Mental health and self-efficacy to manage chronic health conditions among nyc public housing residents [Meeting Abstract]
Background: Self-efficacy to manage chronic conditions affects patients' health-related behaviors and interactions with the healthcare system and therefore influences health outcomes. Few studies have explored the complex relationships between mental health, self-efficacy, and management of chronic disease. A greater understanding of these interactions could inform successful community programming for marginalized populations such as public housing residents. Harlem Health Advocacy Partners is a community health worker (CHW) program designed to close health and social outcomes gaps in residents living in New York City Housing Authority (NYCHA). This study uses survey data collected for this initiative to explore the relationship between mental health and self-efficacy to manage chronic conditions among NYCHA residents with asthma, diabetes, and/or hypertension, and assess whether key variables such as connectedness to health care, social isolation and general health influence this relationship.
Method(s): Five NYCHA housing developments were selected for the CHW intervention with five matched developments for comparison. Four-hundred adult residents with a chronic disease were recruited. Baseline intake interviews were conducted in person. Self-efficacy for managing chronic disease was measured with a 6-question scale. Depression was assessed using PHQ9 scores, a screen for the presence and severity of depression. Difficulty with mental health was assessed with questions on how difficult mental health problems made it to do work, take care of things at home, or get along with others. Bivariate analyses were conducted to assess the relationship between mental health and self-efficacy. A hierarchical linear regression model was run with mental health and other relevant variables (selected based on availability in the dataset and theoretical significance) as independent variables and self-efficacy as the outcome variable.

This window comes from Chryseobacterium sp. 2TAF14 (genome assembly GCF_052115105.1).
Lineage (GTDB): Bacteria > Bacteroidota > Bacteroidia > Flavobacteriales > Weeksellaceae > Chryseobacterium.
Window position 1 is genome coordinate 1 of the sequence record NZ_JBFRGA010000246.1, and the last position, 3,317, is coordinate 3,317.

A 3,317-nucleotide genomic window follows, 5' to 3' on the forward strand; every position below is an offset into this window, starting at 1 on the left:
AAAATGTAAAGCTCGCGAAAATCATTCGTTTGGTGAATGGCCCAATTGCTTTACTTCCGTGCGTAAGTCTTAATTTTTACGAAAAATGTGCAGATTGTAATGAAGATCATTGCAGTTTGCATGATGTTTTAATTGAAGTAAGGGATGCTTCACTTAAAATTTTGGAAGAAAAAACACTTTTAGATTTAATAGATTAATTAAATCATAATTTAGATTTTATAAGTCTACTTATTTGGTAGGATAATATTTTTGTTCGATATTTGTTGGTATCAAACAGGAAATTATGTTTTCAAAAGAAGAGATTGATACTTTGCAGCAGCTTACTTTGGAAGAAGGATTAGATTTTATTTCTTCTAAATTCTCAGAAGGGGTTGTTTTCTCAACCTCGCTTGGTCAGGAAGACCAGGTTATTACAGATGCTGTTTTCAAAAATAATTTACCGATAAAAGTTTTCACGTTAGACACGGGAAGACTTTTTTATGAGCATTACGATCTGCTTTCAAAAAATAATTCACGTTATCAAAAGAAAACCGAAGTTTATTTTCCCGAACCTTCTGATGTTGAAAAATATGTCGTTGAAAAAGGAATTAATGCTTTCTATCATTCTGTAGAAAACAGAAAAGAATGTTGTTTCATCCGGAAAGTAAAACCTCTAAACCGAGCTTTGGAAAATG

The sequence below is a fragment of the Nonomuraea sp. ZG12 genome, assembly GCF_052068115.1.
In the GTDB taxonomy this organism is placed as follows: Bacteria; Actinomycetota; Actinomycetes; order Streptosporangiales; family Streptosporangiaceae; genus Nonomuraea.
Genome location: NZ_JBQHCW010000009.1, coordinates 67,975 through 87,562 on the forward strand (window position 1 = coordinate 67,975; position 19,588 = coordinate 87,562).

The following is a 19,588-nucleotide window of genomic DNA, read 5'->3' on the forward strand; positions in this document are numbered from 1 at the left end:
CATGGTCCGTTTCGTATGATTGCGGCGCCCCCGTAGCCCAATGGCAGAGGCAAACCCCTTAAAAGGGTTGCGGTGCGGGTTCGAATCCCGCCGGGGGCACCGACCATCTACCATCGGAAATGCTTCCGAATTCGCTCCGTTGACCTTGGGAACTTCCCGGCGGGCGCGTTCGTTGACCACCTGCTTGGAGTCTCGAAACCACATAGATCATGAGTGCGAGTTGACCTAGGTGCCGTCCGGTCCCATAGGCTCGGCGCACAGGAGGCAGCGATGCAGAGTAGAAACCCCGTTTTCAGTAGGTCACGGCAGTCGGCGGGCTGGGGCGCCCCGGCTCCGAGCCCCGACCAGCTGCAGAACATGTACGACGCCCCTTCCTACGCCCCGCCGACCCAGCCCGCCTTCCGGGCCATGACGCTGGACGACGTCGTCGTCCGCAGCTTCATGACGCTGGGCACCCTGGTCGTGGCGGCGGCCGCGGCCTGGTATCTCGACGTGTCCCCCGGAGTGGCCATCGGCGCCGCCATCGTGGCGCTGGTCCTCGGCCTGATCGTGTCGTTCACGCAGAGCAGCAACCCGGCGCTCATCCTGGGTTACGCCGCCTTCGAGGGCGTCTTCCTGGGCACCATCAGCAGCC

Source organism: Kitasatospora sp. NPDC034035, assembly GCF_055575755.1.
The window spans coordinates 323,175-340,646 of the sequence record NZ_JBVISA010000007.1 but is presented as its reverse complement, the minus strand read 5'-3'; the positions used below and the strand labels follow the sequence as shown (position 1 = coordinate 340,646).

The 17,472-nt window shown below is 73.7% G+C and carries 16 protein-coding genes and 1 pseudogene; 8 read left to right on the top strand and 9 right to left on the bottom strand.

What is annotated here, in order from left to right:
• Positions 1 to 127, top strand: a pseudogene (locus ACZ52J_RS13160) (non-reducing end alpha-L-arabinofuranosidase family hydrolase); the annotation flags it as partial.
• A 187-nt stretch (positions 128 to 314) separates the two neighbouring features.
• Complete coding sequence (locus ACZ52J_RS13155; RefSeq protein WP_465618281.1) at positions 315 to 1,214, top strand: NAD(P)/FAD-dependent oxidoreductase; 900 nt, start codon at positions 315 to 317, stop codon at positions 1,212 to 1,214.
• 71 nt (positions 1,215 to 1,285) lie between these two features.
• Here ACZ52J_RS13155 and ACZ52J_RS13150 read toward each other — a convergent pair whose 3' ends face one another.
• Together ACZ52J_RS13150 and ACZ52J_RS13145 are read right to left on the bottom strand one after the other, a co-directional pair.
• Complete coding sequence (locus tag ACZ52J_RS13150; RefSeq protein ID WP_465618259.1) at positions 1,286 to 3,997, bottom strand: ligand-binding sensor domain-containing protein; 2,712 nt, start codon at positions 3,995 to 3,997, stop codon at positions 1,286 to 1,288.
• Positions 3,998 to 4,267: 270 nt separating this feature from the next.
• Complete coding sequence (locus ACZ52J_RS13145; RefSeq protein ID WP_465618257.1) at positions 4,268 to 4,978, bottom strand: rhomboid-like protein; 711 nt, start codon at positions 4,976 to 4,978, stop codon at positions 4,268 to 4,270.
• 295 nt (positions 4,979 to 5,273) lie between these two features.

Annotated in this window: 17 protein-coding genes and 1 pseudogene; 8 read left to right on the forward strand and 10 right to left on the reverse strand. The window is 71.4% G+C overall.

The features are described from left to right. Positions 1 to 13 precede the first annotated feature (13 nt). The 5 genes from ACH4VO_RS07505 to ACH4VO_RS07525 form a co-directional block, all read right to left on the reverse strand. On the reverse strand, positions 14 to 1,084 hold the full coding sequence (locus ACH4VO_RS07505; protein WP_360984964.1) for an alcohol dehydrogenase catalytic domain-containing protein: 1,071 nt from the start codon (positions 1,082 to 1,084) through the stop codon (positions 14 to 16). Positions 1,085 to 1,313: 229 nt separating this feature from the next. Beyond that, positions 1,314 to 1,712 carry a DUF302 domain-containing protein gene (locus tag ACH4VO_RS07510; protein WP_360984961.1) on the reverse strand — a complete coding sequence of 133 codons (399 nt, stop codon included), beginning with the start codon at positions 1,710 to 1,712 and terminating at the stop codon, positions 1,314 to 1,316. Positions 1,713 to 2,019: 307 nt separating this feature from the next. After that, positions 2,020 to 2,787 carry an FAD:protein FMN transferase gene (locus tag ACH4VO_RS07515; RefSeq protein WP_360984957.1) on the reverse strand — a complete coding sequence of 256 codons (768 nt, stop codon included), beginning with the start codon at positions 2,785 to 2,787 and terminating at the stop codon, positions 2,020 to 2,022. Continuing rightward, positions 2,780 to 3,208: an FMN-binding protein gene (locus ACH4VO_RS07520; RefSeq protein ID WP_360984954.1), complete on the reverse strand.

Result(s): Self-rated general health predicted the greatest amount of variance in self-efficacy (15.7%, p < 0.001). Mental health also contributed significantly; difficulty with mental health contributed 4.0% (p< 0.001) and depressive symptoms contributed 1.1% (p=0.03) to the variance in self-efficacy. Other variables, including demographics, type of insurance, connectedness to a primary care provider, and social isolation, were not associated with self-efficacy. Overall, the full model explained 22.5% of the variance in self-efficacy to manage chronic conditions.
Conclusion(s): NYCHA residents with mental health difficulty or depression represent a uniquely marginalized subpopulation of public housing residents, and were found to have lower self-efficacy than other residents, which may mean decreased ability to self-manage chronic medical conditions. Future research should explore relationships among mental health, self-management, and health care outcomes with the goal of augmenting targeted CHW interventions